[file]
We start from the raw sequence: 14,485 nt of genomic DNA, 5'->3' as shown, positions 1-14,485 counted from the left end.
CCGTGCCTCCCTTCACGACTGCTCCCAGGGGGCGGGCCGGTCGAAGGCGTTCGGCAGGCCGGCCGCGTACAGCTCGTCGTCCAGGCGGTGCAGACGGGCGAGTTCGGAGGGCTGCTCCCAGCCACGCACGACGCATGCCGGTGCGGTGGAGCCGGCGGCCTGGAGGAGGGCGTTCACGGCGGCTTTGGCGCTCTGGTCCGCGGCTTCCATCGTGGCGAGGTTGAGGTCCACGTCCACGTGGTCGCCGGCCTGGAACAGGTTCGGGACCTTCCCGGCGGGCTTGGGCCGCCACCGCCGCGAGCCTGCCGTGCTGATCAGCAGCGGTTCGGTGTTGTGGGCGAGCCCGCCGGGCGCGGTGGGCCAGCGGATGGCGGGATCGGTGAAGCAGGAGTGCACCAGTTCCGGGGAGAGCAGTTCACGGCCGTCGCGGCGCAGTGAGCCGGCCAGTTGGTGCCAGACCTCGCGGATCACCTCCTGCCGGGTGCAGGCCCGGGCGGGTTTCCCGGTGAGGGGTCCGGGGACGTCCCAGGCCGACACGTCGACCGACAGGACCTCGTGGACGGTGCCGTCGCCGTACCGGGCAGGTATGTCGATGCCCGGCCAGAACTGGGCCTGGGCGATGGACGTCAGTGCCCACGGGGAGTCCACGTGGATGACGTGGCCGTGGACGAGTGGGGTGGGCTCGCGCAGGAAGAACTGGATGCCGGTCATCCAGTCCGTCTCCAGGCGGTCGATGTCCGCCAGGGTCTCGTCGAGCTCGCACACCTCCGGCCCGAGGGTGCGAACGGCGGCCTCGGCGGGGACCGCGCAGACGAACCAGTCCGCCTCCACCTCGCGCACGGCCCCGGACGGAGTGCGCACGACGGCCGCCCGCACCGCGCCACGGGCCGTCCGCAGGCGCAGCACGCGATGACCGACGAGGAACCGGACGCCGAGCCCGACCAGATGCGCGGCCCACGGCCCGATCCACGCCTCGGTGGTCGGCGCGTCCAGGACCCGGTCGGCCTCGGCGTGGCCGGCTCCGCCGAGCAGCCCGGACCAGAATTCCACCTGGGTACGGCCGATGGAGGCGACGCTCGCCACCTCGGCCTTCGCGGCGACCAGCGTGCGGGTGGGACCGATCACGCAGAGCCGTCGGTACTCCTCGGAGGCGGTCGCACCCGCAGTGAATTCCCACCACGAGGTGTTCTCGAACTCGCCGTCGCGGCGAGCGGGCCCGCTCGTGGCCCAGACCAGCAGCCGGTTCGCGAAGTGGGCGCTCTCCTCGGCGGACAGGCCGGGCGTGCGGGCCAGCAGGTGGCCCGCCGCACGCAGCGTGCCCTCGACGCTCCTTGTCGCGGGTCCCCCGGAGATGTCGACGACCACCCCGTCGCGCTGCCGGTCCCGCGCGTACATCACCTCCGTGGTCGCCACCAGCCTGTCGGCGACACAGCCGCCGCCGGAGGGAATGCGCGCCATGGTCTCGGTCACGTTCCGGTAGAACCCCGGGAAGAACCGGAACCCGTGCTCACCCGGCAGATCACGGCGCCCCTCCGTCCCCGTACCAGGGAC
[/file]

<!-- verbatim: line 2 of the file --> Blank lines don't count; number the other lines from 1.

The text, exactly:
CCGTGCCTCCCTTCACGACTGCTCCCAGGGGGCGGGCCGGTCGAAGGCGTTCGGCAGGCCGGCCGCGTACAGCTCGTCGTCCAGGCGGTGCAGACGGGCGAGTTCGGAGGGCTGCTCCCAGCCACGCACGACGCATGCCGGTGCGGTGGAGCCGGCGGCCTGGAGGAGGGCGTTCACGGCGGCTTTGGCGCTCTGGTCCGCGGCTTCCATCGTGGCGAGGTTGAGGTCCACGTCCACGTGGTCGCCGGCCTGGAACAGGTTCGGGACCTTCCCGGCGGGCTTGGGCCGCCACCGCCGCGAGCCTGCCGTGCTGATCAGCAGCGGTTCGGTGTTGTGGGCGAGCCCGCCGGGCGCGGTGGGCCAGCGGATGGCGGGATCGGTGAAGCAGGAGTGCACCAGTTCCGGGGAGAGCAGTTCACGGCCGTCGCGGCGCAGTGAGCCGGCCAGTTGGTGCCAGACCTCGCGGATCACCTCCTGCCGGGTGCAGGCCCGGGCGGGTTTCCCGGTGAGGGGTCCGGGGACGTCCCAGGCCGACACGTCGACCGACAGGACCTCGTGGACGGTGCCGTCGCCGTACCGGGCAGGTATGTCGATGCCCGGCCAGAACTGGGCCTGGGCGATGGACGTCAGTGCCCACGGGGAGTCCACGTGGATGACGTGGCCGTGGACGAGTGGGGTGGGCTCGCGCAGGAAGAACTGGATGCCGGTCATCCAGTCCGTCTCCAGGCGGTCGATGTCCGCCAGGGTCTCGTCGAGCTCGCACACCTCCGGCCCGAGGGTGCGAACGGCGGCCTCGGCGGGGACCGCGCAGACGAACCAGTCCGCCTCCACCTCGCGCACGGCCCCGGACGGAGTGCGCACGACGGCCGCCCGCACCGCGCCACGGGCCGTCCGCAGGCGCAGCACGCGATGACCGACGAGGAACCGGACGCCGAGCCCGACCAGATGCGCGGCCCACGGCCCGATCCACGCCTCGGTGGTCGGCGCGTCCAGGACCCGGTCGGCCTCGGCGTGGCCGGCTCCGCCGAGCAGCCCGGACCAGAATTCCACCTGGGTACGGCCGATGGAGGCGACGCTCGCCACCTCGGCCTTCGCGGCGACCAGCGTGCGGGTGGGACCGATCACGCAGAGCCGTCGGTACTCCTCGGAGGCGGTCGCACCCGCAGTGAATTCCCACCACGAGGTGTTCTCGAACTCGCCGTCGCGGCGAGCGGGCCCGCTCGTGGCCCAGACCAGCAGCCGGTTCGCGAAGTGGGCGCTCTCCTCGGCGGACAGGCCGGGCGTGCGGGCCAGCAGGTGGCCCGCCGCACGCAGCGTGCCCTCGACGCTCCTTGTCGCGGGTCCCCCGGAGATGTCGACGACCACCCCGTCGCGCTGCCGGTCCCGCGCGTACATCACCTCCGTGGTCGCCACCAGCCTGTCGGCGACACAGCCGCCGCCGGAGGGAATGCGCGCCATGGTCTCGGTCACGTTCCGGTAGAACCCCGGGAAGAACCGGAACCCGTGCTCACCCGGCAGATCACGGCGCCCCTCCGTCCCCGTACCAGGGAC